It started early on when I was pregnant with my now 3 year-old daughter.  I read about Momnesia, and I prayed it wouldn’t happen to me. Sure enough. After she was born, it didn’t get much better. I asked other moms, “Do you ever get it back?” The responses were a resounding “no!” One mom said it took about 10 years but she got some of her memory capacity back.

I write for a local ethnic newspaper. One of the first times I went out after the birth of my first child, was to cover an exhibit opening at a museum. There was a man there that I had written an extensive profile piece on months before. We got to talking, and he mentioned something about “going back home.” I asked, “Where are you from?” He looked at me like I was nuts. “St. Louis,” he said. “Did you forget?” I was quick with my response. “I’ve done so many articles that sometimes the details escape me. It takes a minute sometime to jog my memory.” Good response, but I was so embarrassed. I didn’t want to admit that it was a case of Momnesia.

You’re shaking your head about now, and thinking about the things that you have forgotten. Let me count the ways. Have you ever gone to the store for something specific and got other things, but not that item? Yup. Have you started to do laundry and then forgot it in the machine for a couple of days? You bet. In those early days following the birth of a child, have you forgotten when you showered last? Oh yeah. And forgotten which side you last nursed the baby on, or even when? Uh-huh. I had to keep a chart of when I nursed, how long and which side and even charted the naps, cause I couldn’t even tell you when I’d had a drink of water last. Yeah, you’re with me. You’ve been there.

My youngest is now 13 months old, and I was thinking it was getting better. I’d started writing more, began taking on some freelance work, and started to promote this blog. Yeah, get ready for this one.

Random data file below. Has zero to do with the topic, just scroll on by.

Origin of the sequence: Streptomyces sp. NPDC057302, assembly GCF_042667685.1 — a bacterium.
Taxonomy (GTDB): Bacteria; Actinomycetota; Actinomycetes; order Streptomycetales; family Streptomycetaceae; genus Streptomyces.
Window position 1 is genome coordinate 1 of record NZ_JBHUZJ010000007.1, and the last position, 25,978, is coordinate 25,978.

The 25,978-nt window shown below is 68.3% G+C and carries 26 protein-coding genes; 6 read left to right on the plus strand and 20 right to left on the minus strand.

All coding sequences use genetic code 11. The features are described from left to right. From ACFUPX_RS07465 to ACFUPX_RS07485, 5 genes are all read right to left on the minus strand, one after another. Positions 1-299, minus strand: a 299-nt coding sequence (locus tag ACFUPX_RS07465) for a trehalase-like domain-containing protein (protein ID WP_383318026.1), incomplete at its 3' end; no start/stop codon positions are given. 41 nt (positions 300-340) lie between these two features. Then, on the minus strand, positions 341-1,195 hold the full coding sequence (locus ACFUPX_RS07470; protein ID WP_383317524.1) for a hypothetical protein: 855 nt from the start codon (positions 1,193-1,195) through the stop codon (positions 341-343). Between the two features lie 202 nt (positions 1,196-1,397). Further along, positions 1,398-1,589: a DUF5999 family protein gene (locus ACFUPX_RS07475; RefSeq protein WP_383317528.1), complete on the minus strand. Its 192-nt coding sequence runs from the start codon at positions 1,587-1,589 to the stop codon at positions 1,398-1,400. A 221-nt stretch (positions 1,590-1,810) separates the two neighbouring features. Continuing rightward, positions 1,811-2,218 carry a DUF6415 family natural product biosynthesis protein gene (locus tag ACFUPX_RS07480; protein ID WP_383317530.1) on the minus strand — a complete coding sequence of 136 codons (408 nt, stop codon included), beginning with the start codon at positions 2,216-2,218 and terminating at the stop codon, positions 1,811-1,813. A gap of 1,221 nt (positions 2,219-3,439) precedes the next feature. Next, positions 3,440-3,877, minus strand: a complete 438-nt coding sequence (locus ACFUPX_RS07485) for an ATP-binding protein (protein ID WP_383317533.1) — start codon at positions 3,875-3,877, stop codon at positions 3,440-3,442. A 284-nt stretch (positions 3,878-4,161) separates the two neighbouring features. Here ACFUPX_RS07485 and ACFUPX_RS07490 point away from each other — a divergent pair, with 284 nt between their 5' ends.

Momnesia Strikes Again!

Last week I set up a fan page on Facebook to promote my blog. I set it up wrong! I set it up as a local business. It was a little vague in terms of the category selection, and I thought, well, I’d like this to be a business – someday a book, ads on the blog, maybe even merchandise! Ok, I’m dreaming a little here. But the intention is there – I want this to go somewhere. So I set it up as a “local business.” I’d reviewed other promotional pages and they said “company,” so I thought that category was the closest to that. Um, no.

After doing a little research, I found that it belongs in another category, which would allow me options on the page that I can’t do under the current category. Right now, you cannot change the page’s category. You have to delete and start again. WHAT?

As of April 8, I had 19 fans  – some I’d invited and others I had not. I did invite a lot more people.

So then the conundrum…do I tell people I screwed up or just leave it until someone at Facebook says, “Sorry lady,” and shuts the page down? Hmmm….I feel like an absolute dufus. Had it not been for Momnesia, Mommy Brain – whatever you want to call it – this wouldn’t have happened, I am sure. Did I say I felt stupid? How embarrassing!

Big sticky note taped above my desk this morning: ATTENTION – MOMNESIA IN PROGRESS: Check, check, check, check, check….50 times if you have to!

Ok, so I swallowed my pride and set up a new page over the weekend. One by one, my fans are making it over. Thanks, ladies. You’ve been there too!

I’m holding out hope that someday we’ll get our memories back. Ahhh…we knew after having kids, we’d never be the same – in more ways than one! Now to go kiss my little brain zappers. What were their names again? Just kidding! I wouldn’t trade them for my old memory back anyway.